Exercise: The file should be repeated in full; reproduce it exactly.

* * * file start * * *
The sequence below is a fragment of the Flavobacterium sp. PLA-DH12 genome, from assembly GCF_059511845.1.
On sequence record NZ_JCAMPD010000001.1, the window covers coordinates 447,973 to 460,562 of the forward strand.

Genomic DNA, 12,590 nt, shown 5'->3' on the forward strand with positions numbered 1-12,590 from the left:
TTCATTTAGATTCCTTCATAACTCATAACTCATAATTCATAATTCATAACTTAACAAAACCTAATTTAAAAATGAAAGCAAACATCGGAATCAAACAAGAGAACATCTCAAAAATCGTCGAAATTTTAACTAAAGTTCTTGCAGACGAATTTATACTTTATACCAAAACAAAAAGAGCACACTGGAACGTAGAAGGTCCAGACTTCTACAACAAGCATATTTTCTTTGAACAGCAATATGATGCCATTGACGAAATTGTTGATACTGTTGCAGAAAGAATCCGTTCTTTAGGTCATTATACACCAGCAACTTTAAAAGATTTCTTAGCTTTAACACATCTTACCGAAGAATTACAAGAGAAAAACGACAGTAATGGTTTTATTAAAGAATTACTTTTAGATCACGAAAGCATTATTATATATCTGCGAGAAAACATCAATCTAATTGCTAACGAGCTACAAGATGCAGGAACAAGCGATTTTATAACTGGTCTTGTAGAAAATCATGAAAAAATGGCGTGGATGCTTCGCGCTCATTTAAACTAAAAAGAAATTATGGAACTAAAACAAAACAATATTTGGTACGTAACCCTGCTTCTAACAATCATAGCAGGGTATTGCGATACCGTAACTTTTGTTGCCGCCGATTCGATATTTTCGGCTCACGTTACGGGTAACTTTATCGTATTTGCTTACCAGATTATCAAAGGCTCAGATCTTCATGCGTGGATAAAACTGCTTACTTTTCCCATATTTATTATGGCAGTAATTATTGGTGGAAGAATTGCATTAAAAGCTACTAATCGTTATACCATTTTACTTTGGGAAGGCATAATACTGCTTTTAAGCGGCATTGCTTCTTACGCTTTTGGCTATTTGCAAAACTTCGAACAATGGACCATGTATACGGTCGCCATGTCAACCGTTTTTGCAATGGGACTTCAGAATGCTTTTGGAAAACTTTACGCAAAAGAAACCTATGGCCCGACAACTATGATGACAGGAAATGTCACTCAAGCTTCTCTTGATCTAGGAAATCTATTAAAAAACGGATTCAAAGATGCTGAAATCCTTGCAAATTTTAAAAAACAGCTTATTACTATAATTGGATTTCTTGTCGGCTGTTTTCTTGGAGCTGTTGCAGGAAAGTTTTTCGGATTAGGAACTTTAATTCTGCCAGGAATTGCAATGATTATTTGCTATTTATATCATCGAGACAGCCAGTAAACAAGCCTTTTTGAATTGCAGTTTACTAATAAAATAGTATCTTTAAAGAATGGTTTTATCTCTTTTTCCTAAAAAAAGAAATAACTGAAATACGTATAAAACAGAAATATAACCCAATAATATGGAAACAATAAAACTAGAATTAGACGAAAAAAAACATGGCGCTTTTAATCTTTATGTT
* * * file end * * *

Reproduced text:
The sequence below is a fragment of the Flavobacterium sp. PLA-DH12 genome, from assembly GCF_059511845.1.
On sequence record NZ_JCAMPD010000001.1, the window covers coordinates 447,973 to 460,562 of the forward strand.

Genomic DNA, 12,590 nt, shown 5'->3' on the forward strand with positions numbered 1-12,590 from the left:
TTCATTTAGATTCCTTCATAACTCATAACTCATAATTCATAATTCATAACTTAACAAAACCTAATTTAAAAATGAAAGCAAACATCGGAATCAAACAAGAGAACATCTCAAAAATCGTCGAAATTTTAACTAAAGTTCTTGCAGACGAATTTATACTTTATACCAAAACAAAAAGAGCACACTGGAACGTAGAAGGTCCAGACTTCTACAACAAGCATATTTTCTTTGAACAGCAATATGATGCCATTGACGAAATTGTTGATACTGTTGCAGAAAGAATCCGTTCTTTAGGTCATTATACACCAGCAACTTTAAAAGATTTCTTAGCTTTAACACATCTTACCGAAGAATTACAAGAGAAAAACGACAGTAATGGTTTTATTAAAGAATTACTTTTAGATCACGAAAGCATTATTATATATCTGCGAGAAAACATCAATCTAATTGCTAACGAGCTACAAGATGCAGGAACAAGCGATTTTATAACTGGTCTTGTAGAAAATCATGAAAAAATGGCGTGGATGCTTCGCGCTCATTTAAACTAAAAAGAAATTATGGAACTAAAACAAAACAATATTTGGTACGTAACCCTGCTTCTAACAATCATAGCAGGGTATTGCGATACCGTAACTTTTGTTGCCGCCGATTCGATATTTTCGGCTCACGTTACGGGTAACTTTATCGTATTTGCTTACCAGATTATCAAAGGCTCAGATCTTCATGCGTGGATAAAACTGCTTACTTTTCCCATATTTATTATGGCAGTAATTATTGGTGGAAGAATTGCATTAAAAGCTACTAATCGTTATACCATTTTACTTTGGGAAGGCATAATACTGCTTTTAAGCGGCATTGCTTCTTACGCTTTTGGCTATTTGCAAAACTTCGAACAATGGACCATGTATACGGTCGCCATGTCAACCGTTTTTGCAATGGGACTTCAGAATGCTTTTGGAAAACTTTACGCAAAAGAAACCTATGGCCCGACAACTATGATGACAGGAAATGTCACTCAAGCTTCTCTTGATCTAGGAAATCTATTAAAAAACGGATTCAAAGATGCTGAAATCCTTGCAAATTTTAAAAAACAGCTTATTACTATAATTGGATTTCTTGTCGGCTGTTTTCTTGGAGCTGTTGCAGGAAAGTTTTTCGGATTAGGAACTTTAATTCTGCCAGGAATTGCAATGATTATTTGCTATTTATATCATCGAGACAGCCAGTAAACAAGCCTTTTTGAATTGCAGTTTACTAATAAAATAGTATCTTTAAAGAATGGTTTTATCTCTTTTTCCTAAAAAAAGAAATAACTGAAATACGTATAAAACAGAAATATAACCCAATAATATGGAAACAATAAAACTAGAATTAGACGAAAAAAAACATGGCGCTTTTAATCTTTATGTT